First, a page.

PROVO — A Bible written in Old Norse nearly 400 years ago has been donated to Brigham Young University's library by a Provo resident.

Thor Leifson, the honorary consul of Iceland emeritus, says the Bible was given to his family by a missionary who converted Leifson's relatives to The Church of Jesus Christ of Latter-day Saints four generations ago.

The 6-inch tome, written in what is now the modern Icelandic language, is part of the second edition of the book printed in Iceland.

BYU curators say the Bible is extremely rare. They say its paper is soft and the ink inside remains a vibrant, deep black, probably due to a wet-printing process that left deep impressions on the page.

Curators determined the Old Testament section of the book was printed in 1643. The New Testament section was printed in 1644.

The volume is also interspersed with wood-cut block print illustrations, that depict scenes from Bible stories, including the baptism of Jesus Christ in the River Jordan and his ascension to Heaven.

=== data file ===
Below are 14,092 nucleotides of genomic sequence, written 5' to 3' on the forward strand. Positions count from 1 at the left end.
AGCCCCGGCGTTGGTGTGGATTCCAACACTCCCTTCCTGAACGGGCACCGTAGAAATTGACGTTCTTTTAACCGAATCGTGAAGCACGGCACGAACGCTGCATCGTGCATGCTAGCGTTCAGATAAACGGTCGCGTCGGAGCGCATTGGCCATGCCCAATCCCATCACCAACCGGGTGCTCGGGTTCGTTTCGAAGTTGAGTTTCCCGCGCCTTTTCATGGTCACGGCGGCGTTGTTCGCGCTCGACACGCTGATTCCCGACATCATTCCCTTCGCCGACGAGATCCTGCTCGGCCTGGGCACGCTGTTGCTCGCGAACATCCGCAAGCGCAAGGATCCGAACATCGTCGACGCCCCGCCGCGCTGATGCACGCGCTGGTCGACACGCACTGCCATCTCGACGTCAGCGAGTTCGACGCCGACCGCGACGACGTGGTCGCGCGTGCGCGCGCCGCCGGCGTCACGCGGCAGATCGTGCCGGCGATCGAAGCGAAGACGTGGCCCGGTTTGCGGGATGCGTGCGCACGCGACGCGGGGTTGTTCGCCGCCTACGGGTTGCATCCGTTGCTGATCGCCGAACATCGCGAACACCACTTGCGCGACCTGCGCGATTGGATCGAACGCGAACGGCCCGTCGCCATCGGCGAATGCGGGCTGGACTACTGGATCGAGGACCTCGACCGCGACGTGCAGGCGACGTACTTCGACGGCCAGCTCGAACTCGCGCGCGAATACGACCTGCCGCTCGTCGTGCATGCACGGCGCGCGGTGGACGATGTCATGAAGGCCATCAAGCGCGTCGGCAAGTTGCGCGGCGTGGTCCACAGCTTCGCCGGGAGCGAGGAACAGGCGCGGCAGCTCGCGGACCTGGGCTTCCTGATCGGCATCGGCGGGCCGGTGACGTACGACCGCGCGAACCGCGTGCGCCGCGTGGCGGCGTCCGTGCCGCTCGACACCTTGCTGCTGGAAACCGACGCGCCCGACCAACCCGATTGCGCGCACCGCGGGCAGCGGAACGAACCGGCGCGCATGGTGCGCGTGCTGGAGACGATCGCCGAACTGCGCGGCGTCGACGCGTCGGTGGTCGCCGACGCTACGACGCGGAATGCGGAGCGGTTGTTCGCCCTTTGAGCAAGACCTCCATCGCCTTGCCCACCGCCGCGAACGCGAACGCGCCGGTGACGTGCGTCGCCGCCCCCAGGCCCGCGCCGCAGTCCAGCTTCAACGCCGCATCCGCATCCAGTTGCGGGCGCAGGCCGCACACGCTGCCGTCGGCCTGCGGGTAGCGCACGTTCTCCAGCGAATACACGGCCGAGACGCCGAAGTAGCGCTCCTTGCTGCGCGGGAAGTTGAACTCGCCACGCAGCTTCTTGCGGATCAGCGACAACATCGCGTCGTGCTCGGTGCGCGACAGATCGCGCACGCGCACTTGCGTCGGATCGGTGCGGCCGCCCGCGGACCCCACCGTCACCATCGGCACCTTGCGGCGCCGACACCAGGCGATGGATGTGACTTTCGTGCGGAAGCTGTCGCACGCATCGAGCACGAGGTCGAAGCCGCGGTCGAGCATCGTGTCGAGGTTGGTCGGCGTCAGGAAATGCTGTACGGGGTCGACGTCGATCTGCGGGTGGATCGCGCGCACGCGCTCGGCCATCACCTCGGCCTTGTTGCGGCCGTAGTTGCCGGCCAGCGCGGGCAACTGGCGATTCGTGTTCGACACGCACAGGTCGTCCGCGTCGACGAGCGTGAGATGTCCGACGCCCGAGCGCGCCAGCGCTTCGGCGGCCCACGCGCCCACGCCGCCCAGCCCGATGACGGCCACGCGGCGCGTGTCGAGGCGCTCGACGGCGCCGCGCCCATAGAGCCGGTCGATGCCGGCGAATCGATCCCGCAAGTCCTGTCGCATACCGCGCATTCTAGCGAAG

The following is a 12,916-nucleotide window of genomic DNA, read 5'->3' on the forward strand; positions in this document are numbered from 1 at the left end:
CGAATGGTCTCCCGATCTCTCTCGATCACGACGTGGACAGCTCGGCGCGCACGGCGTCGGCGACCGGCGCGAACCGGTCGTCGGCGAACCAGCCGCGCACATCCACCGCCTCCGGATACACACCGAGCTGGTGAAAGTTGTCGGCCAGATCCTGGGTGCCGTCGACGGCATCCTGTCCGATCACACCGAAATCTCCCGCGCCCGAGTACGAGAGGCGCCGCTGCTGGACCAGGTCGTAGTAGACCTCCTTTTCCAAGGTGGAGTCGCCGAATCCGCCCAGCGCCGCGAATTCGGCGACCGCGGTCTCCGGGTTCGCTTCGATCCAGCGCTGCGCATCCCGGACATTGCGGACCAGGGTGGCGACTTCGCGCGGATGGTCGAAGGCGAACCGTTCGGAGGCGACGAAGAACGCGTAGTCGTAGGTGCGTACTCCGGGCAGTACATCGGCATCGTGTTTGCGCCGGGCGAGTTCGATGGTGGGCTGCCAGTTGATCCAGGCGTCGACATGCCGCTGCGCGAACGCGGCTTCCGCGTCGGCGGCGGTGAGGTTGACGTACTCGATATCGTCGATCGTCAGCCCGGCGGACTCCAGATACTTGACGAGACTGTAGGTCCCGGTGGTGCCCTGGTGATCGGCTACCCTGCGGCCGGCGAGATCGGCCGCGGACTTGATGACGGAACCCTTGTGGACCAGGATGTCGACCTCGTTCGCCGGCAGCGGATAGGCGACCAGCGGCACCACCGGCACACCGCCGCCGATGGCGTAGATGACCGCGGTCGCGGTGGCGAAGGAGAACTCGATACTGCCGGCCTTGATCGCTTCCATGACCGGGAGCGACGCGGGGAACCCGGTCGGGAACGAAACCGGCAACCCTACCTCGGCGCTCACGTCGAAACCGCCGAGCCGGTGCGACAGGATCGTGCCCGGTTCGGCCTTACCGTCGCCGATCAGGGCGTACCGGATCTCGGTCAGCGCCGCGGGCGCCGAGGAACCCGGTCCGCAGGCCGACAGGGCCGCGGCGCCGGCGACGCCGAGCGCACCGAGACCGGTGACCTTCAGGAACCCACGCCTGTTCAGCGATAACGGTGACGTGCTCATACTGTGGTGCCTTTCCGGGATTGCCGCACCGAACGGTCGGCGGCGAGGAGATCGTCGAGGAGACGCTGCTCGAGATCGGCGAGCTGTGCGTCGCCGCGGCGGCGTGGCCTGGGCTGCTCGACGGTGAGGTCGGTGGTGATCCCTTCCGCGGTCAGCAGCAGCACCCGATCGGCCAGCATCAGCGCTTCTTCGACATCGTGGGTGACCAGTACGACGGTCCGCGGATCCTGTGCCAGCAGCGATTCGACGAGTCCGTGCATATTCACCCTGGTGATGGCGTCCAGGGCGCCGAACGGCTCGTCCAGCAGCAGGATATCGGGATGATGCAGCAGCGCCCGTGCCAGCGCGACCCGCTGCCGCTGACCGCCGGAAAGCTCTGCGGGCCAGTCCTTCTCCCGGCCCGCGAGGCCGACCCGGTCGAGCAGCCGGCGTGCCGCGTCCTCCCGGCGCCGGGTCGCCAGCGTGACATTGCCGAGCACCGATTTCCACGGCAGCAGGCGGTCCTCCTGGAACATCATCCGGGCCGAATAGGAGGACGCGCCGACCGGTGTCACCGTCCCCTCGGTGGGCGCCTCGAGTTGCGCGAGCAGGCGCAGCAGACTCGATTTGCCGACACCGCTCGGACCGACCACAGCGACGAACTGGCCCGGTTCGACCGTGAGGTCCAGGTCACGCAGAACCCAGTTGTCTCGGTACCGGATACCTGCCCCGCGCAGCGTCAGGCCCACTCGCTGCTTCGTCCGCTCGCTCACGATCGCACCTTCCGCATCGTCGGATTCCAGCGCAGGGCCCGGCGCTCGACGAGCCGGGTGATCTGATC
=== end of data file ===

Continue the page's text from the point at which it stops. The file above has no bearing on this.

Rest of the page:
"For beauty of language and faithful simplicity of style the finer parts of this version, especially the New Testament, have never been surpassed in any tongue: They stand worthy beside the work of Tyndale, Luther and Ulfila, foremost monuments of the Teutonic tongues," an appraisal report of the book by Rulon Miller Books, a rare-books dealer in Saint Paul, Minn., reads.

The appraised value of the book was not disclosed, but four other copies of the same Bible are known to have sold over the past 30 years, according to the appraisal report. Of those, the one in the best condition sold in 2006 for nearly $16,000.

Eight pages of Leifson's book are missing. The book will be held in the BYU library vault.

"I feel very comfortable putting it into the hands of BYU, because I know it will have proper care," Leifson said.

Scott Duvall, who oversees the library's special collections said the school has one of the largest Bible collections in the region. The collection is focused on texts from the reformation period, but the Old Norse Bible is the first of that language at the school.

"I was surprised that (Leifson) would have something like this in his family," said Duvall.

BYU is planning a major exhibition of it's Bible collection in 2011.